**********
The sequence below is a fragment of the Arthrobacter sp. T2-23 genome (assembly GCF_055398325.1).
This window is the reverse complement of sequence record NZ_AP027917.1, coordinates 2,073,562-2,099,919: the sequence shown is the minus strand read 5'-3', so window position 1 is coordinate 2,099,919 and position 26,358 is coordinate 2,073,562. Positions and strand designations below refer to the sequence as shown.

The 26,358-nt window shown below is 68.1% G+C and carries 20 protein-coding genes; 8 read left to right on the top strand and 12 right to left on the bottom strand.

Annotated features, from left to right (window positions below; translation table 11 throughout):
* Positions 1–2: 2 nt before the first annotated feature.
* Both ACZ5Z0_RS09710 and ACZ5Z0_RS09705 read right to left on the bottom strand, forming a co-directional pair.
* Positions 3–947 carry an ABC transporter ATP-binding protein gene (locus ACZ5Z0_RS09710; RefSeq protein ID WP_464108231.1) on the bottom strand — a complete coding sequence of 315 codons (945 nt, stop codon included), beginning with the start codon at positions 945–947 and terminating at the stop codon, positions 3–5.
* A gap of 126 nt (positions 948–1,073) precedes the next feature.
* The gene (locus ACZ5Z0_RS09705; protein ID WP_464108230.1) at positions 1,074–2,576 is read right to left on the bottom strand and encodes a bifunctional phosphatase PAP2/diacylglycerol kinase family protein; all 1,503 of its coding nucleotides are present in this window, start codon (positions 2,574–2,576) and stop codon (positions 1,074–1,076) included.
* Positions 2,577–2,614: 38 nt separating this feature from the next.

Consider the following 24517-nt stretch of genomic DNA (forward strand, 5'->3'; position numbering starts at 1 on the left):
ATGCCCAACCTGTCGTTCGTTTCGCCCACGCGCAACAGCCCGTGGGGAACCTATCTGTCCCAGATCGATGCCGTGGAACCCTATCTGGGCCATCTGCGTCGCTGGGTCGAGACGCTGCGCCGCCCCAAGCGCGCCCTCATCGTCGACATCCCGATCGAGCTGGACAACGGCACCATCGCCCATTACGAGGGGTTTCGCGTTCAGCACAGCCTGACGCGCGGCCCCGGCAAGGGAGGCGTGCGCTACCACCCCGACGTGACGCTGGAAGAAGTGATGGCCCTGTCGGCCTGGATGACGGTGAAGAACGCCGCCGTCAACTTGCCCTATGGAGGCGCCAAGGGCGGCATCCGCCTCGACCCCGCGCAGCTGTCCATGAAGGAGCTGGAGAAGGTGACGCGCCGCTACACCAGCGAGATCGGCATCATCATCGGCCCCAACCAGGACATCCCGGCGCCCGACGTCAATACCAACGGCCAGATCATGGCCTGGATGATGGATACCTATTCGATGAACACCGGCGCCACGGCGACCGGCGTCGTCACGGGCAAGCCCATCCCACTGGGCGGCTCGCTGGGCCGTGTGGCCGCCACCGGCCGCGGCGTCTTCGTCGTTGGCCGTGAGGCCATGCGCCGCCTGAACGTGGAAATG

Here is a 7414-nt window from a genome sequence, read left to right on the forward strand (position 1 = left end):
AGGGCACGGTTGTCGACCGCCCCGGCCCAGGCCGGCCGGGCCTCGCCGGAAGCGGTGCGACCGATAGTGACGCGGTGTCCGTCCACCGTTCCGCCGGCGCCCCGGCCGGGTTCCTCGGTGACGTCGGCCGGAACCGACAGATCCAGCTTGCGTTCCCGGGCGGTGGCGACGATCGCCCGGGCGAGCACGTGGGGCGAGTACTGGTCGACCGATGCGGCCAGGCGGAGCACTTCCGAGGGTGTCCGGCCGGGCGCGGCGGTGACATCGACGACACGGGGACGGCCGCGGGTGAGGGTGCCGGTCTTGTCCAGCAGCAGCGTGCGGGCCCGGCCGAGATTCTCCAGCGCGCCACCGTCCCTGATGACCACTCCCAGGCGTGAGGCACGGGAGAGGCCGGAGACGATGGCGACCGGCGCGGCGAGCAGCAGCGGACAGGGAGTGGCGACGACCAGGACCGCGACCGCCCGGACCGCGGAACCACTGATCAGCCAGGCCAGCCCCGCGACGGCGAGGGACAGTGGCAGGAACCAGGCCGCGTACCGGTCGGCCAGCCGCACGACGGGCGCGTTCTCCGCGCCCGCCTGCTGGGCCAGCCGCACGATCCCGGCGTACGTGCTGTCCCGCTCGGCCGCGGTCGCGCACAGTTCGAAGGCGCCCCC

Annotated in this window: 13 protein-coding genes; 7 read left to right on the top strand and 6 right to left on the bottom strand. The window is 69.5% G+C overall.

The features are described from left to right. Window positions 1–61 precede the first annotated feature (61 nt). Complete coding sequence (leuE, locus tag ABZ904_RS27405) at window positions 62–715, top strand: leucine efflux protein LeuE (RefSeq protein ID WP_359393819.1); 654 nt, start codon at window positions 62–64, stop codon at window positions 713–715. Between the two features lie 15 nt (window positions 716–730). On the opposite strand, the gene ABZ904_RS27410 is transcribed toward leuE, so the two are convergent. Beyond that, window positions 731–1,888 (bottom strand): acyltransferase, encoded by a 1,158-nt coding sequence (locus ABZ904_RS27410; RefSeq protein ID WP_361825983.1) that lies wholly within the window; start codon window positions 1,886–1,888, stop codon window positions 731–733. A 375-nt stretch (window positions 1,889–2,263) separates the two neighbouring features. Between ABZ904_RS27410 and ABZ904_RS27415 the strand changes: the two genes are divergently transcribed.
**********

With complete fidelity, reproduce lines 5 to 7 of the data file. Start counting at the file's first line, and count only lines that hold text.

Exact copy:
* Positions 1–2: 2 nt before the first annotated feature.
* Both ACZ5Z0_RS09710 and ACZ5Z0_RS09705 read right to left on the bottom strand, forming a co-directional pair.
* Positions 3–947 carry an ABC transporter ATP-binding protein gene (locus ACZ5Z0_RS09710; RefSeq protein ID WP_464108231.1) on the bottom strand — a complete coding sequence of 315 codons (945 nt, stop codon included), beginning with the start codon at positions 945–947 and terminating at the stop codon, positions 3–5.